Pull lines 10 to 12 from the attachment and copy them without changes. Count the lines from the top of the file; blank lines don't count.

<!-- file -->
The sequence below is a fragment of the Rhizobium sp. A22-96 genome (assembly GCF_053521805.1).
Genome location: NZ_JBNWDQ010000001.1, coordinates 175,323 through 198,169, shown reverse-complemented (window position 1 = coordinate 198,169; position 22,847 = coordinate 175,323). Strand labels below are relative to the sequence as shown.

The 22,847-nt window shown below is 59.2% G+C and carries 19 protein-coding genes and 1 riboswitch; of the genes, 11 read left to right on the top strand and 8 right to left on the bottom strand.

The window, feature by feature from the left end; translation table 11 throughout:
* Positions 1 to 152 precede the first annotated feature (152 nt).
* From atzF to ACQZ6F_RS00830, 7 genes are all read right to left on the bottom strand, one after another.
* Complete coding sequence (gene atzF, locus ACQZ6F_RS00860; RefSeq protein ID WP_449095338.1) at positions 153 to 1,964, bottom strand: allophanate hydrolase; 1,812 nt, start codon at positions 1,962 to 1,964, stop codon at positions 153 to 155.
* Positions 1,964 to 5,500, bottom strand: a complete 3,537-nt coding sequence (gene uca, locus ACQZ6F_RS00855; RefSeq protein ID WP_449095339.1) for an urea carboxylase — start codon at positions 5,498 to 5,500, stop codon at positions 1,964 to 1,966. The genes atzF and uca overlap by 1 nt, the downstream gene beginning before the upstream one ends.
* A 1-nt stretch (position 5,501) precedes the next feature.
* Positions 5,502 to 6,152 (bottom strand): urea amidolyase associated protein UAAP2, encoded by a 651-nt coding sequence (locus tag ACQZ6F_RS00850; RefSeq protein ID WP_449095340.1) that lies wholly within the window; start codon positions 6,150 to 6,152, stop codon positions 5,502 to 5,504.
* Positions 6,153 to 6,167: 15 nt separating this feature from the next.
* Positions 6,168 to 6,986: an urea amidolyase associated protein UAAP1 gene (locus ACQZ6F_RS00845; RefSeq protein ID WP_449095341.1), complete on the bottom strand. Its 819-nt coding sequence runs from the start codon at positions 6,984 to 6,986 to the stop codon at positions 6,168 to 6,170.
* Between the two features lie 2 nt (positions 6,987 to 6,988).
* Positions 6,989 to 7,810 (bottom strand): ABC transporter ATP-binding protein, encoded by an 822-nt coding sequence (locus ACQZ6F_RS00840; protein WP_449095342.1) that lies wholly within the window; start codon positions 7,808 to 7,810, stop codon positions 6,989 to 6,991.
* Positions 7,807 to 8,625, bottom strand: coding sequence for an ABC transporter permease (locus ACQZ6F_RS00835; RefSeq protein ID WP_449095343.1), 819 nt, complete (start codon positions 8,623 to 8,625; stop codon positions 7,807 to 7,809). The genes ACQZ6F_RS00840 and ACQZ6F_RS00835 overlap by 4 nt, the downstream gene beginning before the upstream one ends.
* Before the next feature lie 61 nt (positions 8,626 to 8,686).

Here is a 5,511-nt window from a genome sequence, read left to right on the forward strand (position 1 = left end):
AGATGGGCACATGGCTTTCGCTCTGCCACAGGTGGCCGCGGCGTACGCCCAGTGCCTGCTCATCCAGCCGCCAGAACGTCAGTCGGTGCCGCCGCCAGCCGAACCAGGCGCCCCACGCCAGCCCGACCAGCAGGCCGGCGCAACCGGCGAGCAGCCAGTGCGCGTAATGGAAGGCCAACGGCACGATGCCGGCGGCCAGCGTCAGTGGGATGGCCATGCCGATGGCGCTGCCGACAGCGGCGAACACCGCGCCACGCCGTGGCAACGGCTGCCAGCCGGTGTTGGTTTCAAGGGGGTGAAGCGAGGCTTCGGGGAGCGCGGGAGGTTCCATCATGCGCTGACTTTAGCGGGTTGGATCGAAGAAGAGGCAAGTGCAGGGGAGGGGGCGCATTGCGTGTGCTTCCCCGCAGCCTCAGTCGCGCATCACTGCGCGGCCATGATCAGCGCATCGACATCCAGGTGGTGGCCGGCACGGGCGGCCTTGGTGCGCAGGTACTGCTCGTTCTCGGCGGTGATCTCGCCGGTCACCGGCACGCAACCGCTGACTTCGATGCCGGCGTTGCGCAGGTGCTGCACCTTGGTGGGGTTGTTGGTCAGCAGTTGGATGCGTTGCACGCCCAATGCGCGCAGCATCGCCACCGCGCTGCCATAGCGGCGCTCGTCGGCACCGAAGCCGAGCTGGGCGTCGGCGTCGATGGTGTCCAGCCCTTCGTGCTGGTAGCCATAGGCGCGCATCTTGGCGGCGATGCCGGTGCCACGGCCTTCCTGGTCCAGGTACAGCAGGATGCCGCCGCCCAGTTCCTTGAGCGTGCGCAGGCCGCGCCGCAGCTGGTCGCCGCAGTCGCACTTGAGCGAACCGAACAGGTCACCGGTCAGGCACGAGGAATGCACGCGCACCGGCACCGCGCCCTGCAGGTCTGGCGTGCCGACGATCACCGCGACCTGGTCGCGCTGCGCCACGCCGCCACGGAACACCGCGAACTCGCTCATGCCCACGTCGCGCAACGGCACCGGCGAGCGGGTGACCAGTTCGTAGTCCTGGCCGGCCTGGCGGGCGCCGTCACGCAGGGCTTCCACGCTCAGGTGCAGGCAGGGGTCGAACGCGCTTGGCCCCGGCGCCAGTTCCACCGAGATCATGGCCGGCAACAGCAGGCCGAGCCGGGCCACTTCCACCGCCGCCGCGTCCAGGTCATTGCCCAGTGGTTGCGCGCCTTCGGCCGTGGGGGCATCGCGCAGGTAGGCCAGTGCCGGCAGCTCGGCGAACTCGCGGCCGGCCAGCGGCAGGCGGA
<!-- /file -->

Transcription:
* Positions 5,502 to 6,152 (bottom strand): urea amidolyase associated protein UAAP2, encoded by a 651-nt coding sequence (locus tag ACQZ6F_RS00850; RefSeq protein ID WP_449095340.1) that lies wholly within the window; start codon positions 6,150 to 6,152, stop codon positions 5,502 to 5,504.
* Positions 6,153 to 6,167: 15 nt separating this feature from the next.
* Positions 6,168 to 6,986: an urea amidolyase associated protein UAAP1 gene (locus ACQZ6F_RS00845; RefSeq protein ID WP_449095341.1), complete on the bottom strand. Its 819-nt coding sequence runs from the start codon at positions 6,984 to 6,986 to the stop codon at positions 6,168 to 6,170.